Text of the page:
Terminal Master’s Degree
In addition to offering a Master of Arts degree to our doctoral students, the W.E.B. Du Bois Department offers a terminal M.A. to students who satisfy the course requirements. Master’s students will take 46 credits in courses over two years. Students take the Comprehensive Examination after the first year based on the Major Works seminars. See the Graduate Student Handbook for more information.
- 46 Course Credits
- The Comprehensive Exam
The First Year
All first-year graduate students in the Du Bois Department take Major Works in Afro-American Studies, a one-year-long, team-taught seminar. Major Works counts as a double seminar (2 courses) each semester. This seminar meets on Mondays and Wednesdays from 2:30 – 5:00 p.m. AfroAm 701 and 702, Major Works I & II, are open only to first-year students in the Du Bois Department. The seminar is structured around the two graduate program tracks: History/Politics and Literature/Culture. In it you will receive an introduction to some of the critical issues, ideas, and readings in African American studies, with an emphasis on the culture, politics, history, and literature of African Americans in the U.S. with some attention paid to other African diasporic communities in the western hemisphere.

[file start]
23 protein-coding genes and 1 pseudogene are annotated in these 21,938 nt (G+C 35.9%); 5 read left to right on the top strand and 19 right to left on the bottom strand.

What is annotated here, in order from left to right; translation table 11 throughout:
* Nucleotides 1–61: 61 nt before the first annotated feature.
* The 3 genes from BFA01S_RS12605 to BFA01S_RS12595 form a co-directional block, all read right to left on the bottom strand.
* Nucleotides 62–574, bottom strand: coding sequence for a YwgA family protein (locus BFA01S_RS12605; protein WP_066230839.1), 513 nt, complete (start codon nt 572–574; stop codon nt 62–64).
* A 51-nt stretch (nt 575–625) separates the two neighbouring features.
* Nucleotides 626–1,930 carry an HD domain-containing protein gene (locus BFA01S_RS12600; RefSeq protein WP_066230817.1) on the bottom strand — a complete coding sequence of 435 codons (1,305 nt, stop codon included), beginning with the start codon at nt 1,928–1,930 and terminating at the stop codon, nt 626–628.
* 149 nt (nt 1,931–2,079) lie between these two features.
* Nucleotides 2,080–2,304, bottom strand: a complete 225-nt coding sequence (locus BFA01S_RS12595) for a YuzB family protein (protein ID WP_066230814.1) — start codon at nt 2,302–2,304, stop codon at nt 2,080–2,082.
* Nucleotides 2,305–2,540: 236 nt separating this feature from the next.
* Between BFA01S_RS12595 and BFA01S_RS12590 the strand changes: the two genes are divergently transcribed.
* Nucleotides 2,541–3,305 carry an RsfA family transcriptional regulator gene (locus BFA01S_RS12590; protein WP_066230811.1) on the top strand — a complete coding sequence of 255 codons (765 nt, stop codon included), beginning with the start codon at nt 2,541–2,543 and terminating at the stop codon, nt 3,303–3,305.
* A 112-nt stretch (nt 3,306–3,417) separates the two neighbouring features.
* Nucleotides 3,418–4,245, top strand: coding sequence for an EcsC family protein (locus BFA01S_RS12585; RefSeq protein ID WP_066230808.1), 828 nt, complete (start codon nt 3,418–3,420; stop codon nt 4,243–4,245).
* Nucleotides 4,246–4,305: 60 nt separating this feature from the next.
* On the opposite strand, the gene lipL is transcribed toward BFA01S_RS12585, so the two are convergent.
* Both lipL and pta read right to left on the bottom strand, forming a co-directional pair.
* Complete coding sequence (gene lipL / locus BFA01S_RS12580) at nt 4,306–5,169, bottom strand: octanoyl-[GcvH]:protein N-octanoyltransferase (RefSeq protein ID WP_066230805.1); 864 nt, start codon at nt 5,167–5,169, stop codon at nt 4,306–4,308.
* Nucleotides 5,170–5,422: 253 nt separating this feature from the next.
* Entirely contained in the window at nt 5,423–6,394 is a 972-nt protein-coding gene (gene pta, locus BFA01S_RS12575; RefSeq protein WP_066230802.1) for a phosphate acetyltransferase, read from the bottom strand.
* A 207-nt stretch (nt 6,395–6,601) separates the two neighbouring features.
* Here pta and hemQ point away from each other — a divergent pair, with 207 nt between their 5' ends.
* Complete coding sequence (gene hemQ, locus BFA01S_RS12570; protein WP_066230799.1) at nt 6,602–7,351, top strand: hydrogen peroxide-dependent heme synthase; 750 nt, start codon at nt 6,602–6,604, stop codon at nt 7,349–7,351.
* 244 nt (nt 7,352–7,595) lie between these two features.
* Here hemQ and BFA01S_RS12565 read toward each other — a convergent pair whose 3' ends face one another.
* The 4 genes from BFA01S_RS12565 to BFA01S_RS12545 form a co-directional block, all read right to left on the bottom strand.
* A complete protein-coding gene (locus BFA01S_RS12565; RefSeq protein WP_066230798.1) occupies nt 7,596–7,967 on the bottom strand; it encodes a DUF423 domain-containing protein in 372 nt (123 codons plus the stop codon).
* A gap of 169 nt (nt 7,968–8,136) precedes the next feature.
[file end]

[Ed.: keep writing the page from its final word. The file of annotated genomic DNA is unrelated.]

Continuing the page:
5 Courses (Major Works I and II count as 4 courses)
- Fall: AfroAm 701: Major Works in Afro-American Studies I (9 credits/2 courses)
- Spring: AfroAm 702: Major Works in Afro-American Studies II (9 credits/2 course)
- One course in the spring to be determined in consultation with advisor.
The Major Works seminar affords you an opportunity to meet every faculty member in the department. We encourage you to schedule time with those individual professors whose scholarship is of particular interest to you.
The Second Year
- Fall: Register for three Elective Courses (12 credits/3 courses)
- Spring: Register for three Elective Courses (12 credits/3 courses)
The Comprehensive Examination
All second-year students will take the Comprehensive Examination in September before the Fall term of the second year. You should plan to be available to receive this take-home examination during the first weekend of the Fall semester. The examination will focus on your readings in Major Works. The faculty readers will expect you to demonstrate a firm grasp of the content of your readings in Major Works and a critical and analytical mind in response to the topics you will write on for the examination.
Transfering Courses to the Master's Program
Graduate courses which have been applied toward any baccalaureate or advanced degree may not be used for fulfilling requirements for any other master's degree at the University.